Unfinished Coal Plant in Robertson County Could Be Revived

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If TXU Power's wish is granted, an abandoned pile of rusting steel in Robertson County could be the first and largest of a new generation of Texas coal plants.

"We're hoping to start construction probably some time next year," said Don Montgomery, Manager of TXU Power.

TXU started building the Oak Grove plant in the 80s, but the project was called off in the early 90s when natural gas prices plunged, making it more economical than coal as a fuel source.

But now that has all changed. Natural gas has sky rocketed, which means the project is back on.

"This is a project by which we can utilize lignite to make electricity at an affordable cost for Texans," said Montgomery.

The idea of Oak Grove, a $2 billion project, makes "cents" to County Judge Fred Elliott who says it will expand the tax base and jump start the local economy.

"I certainly do not want to take the lively hood of others and most especially their children that they get to stay here and live. There will be jobs for them to live," said Judge Fred Elliott, Robertson County.

TXU power has not filed for a tax abatement for the project, But Elliott says commissioners will consider the option if one is requested.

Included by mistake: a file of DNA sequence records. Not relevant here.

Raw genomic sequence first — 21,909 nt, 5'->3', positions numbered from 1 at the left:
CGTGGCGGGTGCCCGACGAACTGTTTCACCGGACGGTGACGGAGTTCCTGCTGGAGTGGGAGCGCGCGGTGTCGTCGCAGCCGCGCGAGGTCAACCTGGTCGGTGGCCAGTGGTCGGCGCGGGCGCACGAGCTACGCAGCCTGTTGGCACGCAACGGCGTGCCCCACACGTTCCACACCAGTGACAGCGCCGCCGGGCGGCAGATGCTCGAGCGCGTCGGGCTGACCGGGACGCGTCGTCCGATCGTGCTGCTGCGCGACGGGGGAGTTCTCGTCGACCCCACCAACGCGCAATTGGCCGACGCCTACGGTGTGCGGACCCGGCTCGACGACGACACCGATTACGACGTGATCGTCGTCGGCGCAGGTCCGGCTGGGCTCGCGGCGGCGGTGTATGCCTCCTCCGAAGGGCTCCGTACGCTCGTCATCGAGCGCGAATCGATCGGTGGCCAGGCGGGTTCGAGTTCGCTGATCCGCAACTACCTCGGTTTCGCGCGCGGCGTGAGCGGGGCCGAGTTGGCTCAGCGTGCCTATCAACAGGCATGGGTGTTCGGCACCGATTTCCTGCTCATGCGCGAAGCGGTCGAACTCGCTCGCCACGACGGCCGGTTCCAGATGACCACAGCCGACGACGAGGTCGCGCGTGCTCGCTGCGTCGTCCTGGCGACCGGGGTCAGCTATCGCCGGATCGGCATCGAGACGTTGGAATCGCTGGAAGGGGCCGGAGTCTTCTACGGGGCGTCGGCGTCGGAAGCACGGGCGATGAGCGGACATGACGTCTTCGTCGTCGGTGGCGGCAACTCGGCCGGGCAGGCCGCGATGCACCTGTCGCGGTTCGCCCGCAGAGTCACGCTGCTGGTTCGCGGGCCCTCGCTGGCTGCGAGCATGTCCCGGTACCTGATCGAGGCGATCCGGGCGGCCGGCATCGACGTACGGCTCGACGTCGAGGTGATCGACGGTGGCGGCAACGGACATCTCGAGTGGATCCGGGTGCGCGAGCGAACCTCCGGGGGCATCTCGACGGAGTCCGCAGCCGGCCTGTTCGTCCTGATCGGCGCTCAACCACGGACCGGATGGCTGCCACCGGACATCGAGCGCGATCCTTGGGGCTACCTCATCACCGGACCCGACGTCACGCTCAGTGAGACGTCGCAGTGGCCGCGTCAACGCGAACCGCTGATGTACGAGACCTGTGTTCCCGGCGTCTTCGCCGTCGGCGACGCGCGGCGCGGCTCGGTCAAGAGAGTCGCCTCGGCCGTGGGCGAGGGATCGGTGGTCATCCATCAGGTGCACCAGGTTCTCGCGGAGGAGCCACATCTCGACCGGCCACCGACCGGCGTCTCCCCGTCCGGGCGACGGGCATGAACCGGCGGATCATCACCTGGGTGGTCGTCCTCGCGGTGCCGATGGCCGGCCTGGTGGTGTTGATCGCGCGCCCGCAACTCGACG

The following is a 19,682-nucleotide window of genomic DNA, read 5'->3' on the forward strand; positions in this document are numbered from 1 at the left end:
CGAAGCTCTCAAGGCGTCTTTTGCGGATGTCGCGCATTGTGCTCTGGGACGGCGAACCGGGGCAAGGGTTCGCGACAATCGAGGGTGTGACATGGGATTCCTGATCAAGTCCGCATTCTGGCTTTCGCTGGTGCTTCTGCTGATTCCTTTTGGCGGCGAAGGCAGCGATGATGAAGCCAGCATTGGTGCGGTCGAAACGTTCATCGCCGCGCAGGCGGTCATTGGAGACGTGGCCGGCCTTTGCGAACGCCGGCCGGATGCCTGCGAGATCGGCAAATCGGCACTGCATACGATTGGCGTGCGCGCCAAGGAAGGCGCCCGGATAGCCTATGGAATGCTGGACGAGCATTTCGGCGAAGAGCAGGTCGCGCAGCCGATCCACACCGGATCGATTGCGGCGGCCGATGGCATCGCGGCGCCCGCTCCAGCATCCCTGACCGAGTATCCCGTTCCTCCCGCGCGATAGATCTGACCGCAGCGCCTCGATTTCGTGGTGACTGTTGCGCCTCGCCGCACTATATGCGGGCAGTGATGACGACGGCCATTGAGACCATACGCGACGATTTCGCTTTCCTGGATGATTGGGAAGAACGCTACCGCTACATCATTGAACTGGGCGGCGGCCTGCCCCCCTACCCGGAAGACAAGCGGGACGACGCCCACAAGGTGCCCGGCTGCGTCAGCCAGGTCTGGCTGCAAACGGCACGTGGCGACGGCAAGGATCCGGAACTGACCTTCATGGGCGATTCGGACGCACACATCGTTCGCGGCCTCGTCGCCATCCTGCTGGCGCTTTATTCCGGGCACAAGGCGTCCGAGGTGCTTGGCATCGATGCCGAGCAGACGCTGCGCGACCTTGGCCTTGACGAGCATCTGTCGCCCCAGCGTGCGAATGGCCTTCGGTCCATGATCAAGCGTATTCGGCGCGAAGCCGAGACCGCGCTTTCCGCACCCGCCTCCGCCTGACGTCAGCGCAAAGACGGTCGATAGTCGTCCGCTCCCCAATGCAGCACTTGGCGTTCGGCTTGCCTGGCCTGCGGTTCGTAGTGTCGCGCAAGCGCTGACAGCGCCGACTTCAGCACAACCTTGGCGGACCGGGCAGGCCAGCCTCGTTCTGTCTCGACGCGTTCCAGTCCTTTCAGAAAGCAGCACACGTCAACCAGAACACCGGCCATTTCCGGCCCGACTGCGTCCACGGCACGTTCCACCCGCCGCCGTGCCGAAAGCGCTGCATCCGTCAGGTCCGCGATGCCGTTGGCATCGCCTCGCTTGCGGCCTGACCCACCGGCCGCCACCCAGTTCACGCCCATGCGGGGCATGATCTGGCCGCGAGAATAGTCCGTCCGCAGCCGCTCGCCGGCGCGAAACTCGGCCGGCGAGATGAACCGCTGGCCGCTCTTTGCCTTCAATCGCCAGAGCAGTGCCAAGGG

"I'm not going to fight it. Now if I think it is going to be bad I will voice my opinion, but if it's not going to kill or cripple our people then I'm going to manage it," said Elliott.

Elliott says so far most citizens seem to support the project. In fact, the only major opposition has come from statewide environmental groups, but TXU says residents shouldn't worry, because their emissions will be regulated.

"We're in the process to trying to get an air permit through the Texas Commission on Environmental Quality in Austin," said Montgomery.

If those permits come through construction on the Oak Grove plant could wrap up, more than two decades after it began.